An Argument for Reasonability Pt. 1

| Jul 26, 2021
3 min read

Theory is very common in Lincoln Douglas debate. You’ll often encounter debates about affirmative flexibility vs negative flexibility and strategy skew vs topic education. Unfortunately, you won’t see as many debates about competing interpretations vs reasonability. Competing interpretations is the idea that judges should evaluate two models of debate and vote for the better one. Under this model, any marginal risk of offense is sufficient to win. Reasonability rejects this “risk of offense” paradigm and instead says some abuse is permissible as long as it’s not “unreasonable”. There are several reasons why competing interpretations is a bad paradigm for resolving theory debates.

Competing interpretations justifies infinite theory proliferation.

You can always make your interpretation incrementally more specific. Take the example of disclosure. The most common disclosure interpretation will say “affs must disclose 30 mins before the round.” The national circuit generally agrees that disclosure is good and thus most people comply. Now, what if the neg reads “affs must disclose 31 minutes before the round” with the violation being that the aff disclosed 30 minutes before the round. Because both sides agree disclosure is generally good, the 1AR will have difficulty generating unique offense to the counter-interpretation. And as a general norm for debate, once we accept 31 minutes, what’s stopping the neg from saying you must disclose 32 minutes before the round? Once we accept 32 minutes, why not 33 minutes? Competing interpretations allows the negative to avoid debating the aff every debate by constantly shifting the goal-post in an infinitely regressive manner. This is terrible for education and boring to judge, not to mention it lowers the quality of theory debates.

Theory is not read in a vacuum - it has tradeoffs.

Let’s assume the negative debater wants to read theory. They will have to spend one out of their seven minutes reading theory in the 1NC. As a result, they must read fewer substantive disadvantages against the affirmative. Let’s also assume the shell is frivolous, like “the affirmative must read theory spikes at the top of the 1AC, not at the bottom.” Even if you believe the affirmative received an unfair advantage, is that miniscule advantage worth giving up a whole minute of substance? The answer is no and you see plenty of examples of this logic in the real world. Say a teacher sets a multiple choice test with 100 questions and one student sees part of the first question. The student has now gained an unfair advantage. But should the teacher give the student a 0 and prevent them from taking the test ever again? If yes, the student will lose all of the education they would’ve received from taking the test. Judges voting down debaters because of a risk of offense is just like the teacher failing the student. There may be a slight skew but some degree of unfairness should be permissible.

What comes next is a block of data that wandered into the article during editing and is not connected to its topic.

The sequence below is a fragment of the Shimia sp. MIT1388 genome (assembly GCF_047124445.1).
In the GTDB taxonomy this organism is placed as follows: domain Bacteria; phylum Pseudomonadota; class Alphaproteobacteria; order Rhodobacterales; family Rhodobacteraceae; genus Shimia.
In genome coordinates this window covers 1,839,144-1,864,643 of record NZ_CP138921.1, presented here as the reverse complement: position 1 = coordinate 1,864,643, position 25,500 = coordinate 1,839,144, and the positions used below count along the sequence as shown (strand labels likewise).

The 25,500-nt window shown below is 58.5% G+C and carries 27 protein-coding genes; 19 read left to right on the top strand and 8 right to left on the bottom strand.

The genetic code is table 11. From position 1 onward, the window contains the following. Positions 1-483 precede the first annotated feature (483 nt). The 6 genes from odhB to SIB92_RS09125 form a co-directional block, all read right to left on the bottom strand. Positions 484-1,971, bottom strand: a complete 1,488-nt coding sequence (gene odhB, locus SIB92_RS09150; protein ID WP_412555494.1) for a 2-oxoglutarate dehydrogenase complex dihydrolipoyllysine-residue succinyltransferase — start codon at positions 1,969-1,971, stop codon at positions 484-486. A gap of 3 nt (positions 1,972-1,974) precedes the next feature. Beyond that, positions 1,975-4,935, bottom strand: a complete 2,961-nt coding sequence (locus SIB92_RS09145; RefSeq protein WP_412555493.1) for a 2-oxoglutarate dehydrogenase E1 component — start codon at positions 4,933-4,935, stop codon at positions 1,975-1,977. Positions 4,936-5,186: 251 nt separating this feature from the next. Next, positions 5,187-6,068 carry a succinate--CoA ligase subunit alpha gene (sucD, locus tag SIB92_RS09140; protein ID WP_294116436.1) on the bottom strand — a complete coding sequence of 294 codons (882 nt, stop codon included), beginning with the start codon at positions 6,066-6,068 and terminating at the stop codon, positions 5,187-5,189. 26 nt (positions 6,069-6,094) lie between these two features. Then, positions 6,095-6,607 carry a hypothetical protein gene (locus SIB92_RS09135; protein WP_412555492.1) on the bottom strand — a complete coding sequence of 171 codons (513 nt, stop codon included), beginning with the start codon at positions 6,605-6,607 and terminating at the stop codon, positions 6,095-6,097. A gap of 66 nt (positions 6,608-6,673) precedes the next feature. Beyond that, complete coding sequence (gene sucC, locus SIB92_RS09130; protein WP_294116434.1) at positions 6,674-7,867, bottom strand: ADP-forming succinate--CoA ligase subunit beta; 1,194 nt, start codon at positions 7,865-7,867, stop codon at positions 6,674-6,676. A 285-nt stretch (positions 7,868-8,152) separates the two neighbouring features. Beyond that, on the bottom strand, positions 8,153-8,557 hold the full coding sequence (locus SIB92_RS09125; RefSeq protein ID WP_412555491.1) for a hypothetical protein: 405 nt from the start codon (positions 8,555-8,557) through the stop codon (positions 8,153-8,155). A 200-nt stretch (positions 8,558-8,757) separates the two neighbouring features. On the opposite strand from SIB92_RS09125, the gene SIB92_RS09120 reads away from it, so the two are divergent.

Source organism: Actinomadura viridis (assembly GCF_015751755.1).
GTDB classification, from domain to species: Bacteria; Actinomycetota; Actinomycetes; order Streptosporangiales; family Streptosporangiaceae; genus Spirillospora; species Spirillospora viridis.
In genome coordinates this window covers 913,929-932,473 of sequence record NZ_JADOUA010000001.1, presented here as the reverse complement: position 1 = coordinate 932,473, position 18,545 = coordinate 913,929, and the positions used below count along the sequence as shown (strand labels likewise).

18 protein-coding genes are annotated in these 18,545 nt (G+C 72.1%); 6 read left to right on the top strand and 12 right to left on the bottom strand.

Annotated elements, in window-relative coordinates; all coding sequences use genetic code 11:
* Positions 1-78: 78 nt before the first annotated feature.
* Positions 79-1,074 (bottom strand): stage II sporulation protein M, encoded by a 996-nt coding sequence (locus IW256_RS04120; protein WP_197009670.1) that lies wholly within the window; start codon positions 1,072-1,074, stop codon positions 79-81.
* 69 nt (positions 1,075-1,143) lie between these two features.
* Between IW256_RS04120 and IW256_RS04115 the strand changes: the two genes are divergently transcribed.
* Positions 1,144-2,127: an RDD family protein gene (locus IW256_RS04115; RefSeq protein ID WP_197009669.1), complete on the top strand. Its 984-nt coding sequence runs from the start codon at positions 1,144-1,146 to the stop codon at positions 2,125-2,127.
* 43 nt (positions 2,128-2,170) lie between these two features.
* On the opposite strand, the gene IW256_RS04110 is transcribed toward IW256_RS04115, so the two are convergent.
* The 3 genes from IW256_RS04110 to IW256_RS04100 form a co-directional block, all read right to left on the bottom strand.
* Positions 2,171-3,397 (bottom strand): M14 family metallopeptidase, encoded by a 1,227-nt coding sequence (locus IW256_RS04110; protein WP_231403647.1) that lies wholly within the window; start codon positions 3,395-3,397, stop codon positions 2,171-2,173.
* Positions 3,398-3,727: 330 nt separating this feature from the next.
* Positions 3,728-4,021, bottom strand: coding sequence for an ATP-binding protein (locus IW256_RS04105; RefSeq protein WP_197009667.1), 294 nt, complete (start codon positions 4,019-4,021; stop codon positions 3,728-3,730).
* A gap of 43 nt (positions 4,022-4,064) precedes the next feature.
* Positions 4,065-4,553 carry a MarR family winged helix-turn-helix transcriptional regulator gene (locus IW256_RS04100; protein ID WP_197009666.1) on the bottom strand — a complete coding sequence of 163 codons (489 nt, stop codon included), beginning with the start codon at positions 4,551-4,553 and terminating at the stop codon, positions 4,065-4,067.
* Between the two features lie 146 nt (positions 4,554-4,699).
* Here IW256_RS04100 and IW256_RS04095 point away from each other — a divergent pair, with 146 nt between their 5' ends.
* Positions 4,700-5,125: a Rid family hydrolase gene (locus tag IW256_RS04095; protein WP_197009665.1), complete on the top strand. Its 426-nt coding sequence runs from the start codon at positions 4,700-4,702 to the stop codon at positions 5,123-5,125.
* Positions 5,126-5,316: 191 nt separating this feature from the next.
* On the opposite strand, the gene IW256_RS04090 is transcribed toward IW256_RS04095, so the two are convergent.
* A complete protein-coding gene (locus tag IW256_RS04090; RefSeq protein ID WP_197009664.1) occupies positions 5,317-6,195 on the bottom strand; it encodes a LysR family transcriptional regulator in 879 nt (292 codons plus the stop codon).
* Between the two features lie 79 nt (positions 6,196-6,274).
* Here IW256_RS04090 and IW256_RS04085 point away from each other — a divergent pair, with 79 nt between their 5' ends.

Fairness is impossible to fully attain.

No one walks into a debate round and expects that it will be perfectly fair. There are endless examples - one side may have better resources, the judge may ideologically lean towards the affirmative’s arguments, the negative didn’t have to disclose the 1NC strategy, etc. These are all examples of unfairness that probably can’t be fixed with theory yet they will inevitably skew the round. For argument’s sake, let’s say the affirmative has better resources and that gives them a 20% better chance of winning. If you read a frivolous theory shell, you may check 1% of the unfairness occurring in the round but leave the other 20% intact. The point of reading theory is now moot as you don’t solve unfairness. The round being 20% unfair instead of 21% fair is functionally the same which justifies reasonability.

The purpose of this article isn’t just to summarize common arguments for reasonability, but rather to explore a debate that is too often taken for granted. Debaters should be more willing to fight for reasonability when answering theory, and this should be a more common debate that occurs.

The Opinions Expressed In This Blog Post Are Solely Those of the Author And Not Necessarily Those Of DebateDrills

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